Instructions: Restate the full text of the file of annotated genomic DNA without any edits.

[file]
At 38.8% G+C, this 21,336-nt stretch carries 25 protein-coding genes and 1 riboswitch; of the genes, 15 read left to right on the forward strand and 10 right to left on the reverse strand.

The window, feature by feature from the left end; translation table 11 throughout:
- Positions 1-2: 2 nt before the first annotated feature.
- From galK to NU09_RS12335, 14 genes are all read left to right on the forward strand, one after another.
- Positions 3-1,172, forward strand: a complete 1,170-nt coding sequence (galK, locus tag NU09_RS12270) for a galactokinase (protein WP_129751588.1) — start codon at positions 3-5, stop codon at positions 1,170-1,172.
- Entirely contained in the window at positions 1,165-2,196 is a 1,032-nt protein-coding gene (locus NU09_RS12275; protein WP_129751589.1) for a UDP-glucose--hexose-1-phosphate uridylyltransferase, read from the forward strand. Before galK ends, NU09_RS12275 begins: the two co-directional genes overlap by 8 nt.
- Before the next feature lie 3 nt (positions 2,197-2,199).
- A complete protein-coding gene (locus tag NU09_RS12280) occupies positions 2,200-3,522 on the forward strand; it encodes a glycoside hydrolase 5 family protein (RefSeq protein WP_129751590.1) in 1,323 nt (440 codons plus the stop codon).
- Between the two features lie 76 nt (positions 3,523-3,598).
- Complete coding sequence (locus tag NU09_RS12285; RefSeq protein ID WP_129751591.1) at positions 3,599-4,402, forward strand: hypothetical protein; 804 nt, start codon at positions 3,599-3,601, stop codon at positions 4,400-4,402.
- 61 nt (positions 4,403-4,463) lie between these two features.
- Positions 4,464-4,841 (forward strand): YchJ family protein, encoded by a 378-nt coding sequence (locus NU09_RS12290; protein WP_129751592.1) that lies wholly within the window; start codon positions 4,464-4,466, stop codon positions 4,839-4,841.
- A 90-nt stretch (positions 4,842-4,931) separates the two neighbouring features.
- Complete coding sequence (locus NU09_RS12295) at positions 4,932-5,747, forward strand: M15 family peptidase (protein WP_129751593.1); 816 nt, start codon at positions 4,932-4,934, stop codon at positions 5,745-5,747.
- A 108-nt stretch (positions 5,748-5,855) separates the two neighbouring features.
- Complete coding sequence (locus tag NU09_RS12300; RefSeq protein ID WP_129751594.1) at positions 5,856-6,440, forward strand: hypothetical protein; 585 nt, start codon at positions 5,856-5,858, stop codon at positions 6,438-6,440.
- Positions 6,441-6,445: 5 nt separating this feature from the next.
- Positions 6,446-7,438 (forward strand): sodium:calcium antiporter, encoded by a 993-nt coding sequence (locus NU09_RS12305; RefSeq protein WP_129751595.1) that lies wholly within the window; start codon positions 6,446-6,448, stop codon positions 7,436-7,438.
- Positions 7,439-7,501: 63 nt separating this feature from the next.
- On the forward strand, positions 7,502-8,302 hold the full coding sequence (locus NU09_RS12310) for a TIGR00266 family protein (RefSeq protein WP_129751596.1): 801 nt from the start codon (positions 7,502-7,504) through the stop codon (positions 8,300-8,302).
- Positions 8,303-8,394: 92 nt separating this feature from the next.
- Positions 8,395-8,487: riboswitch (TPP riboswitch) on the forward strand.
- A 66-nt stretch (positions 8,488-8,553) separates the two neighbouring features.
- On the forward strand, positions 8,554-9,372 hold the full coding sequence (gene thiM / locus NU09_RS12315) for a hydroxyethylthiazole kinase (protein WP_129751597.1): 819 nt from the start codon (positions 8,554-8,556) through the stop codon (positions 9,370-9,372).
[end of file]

At 38.8% G+C, this 21,336-nt stretch carries 25 protein-coding genes and 1 riboswitch; of the genes, 15 read left to right on the forward strand and 10 right to left on the reverse strand.

The window, feature by feature from the left end; translation table 11 throughout:
- Positions 1-2: 2 nt before the first annotated feature.
- From galK to NU09_RS12335, 14 genes are all read left to right on the forward strand, one after another.
- Positions 3-1,172, forward strand: a complete 1,170-nt coding sequence (galK, locus tag NU09_RS12270) for a galactokinase (protein WP_129751588.1) — start codon at positions 3-5, stop codon at positions 1,170-1,172.
- Entirely contained in the window at positions 1,165-2,196 is a 1,032-nt protein-coding gene (locus NU09_RS12275; protein WP_129751589.1) for a UDP-glucose--hexose-1-phosphate uridylyltransferase, read from the forward strand. Before galK ends, NU09_RS12275 begins: the two co-directional genes overlap by 8 nt.
- Before the next feature lie 3 nt (positions 2,197-2,199).
- A complete protein-coding gene (locus tag NU09_RS12280) occupies positions 2,200-3,522 on the forward strand; it encodes a glycoside hydrolase 5 family protein (RefSeq protein WP_129751590.1) in 1,323 nt (440 codons plus the stop codon).
- Between the two features lie 76 nt (positions 3,523-3,598).
- Complete coding sequence (locus tag NU09_RS12285; RefSeq protein ID WP_129751591.1) at positions 3,599-4,402, forward strand: hypothetical protein; 804 nt, start codon at positions 3,599-3,601, stop codon at positions 4,400-4,402.
- 61 nt (positions 4,403-4,463) lie between these two features.
- Positions 4,464-4,841 (forward strand): YchJ family protein, encoded by a 378-nt coding sequence (locus NU09_RS12290; protein WP_129751592.1) that lies wholly within the window; start codon positions 4,464-4,466, stop codon positions 4,839-4,841.
- A 90-nt stretch (positions 4,842-4,931) separates the two neighbouring features.
- Complete coding sequence (locus NU09_RS12295) at positions 4,932-5,747, forward strand: M15 family peptidase (protein WP_129751593.1); 816 nt, start codon at positions 4,932-4,934, stop codon at positions 5,745-5,747.
- A 108-nt stretch (positions 5,748-5,855) separates the two neighbouring features.
- Complete coding sequence (locus tag NU09_RS12300; RefSeq protein ID WP_129751594.1) at positions 5,856-6,440, forward strand: hypothetical protein; 585 nt, start codon at positions 5,856-5,858, stop codon at positions 6,438-6,440.
- Positions 6,441-6,445: 5 nt separating this feature from the next.
- Positions 6,446-7,438 (forward strand): sodium:calcium antiporter, encoded by a 993-nt coding sequence (locus NU09_RS12305; RefSeq protein WP_129751595.1) that lies wholly within the window; start codon positions 6,446-6,448, stop codon positions 7,436-7,438.
- Positions 7,439-7,501: 63 nt separating this feature from the next.
- On the forward strand, positions 7,502-8,302 hold the full coding sequence (locus NU09_RS12310) for a TIGR00266 family protein (RefSeq protein WP_129751596.1): 801 nt from the start codon (positions 7,502-7,504) through the stop codon (positions 8,300-8,302).
- Positions 8,303-8,394: 92 nt separating this feature from the next.
- Positions 8,395-8,487: riboswitch (TPP riboswitch) on the forward strand.
- A 66-nt stretch (positions 8,488-8,553) separates the two neighbouring features.
- On the forward strand, positions 8,554-9,372 hold the full coding sequence (gene thiM / locus NU09_RS12315) for a hydroxyethylthiazole kinase (protein WP_129751597.1): 819 nt from the start codon (positions 8,554-8,556) through the stop codon (positions 9,370-9,372).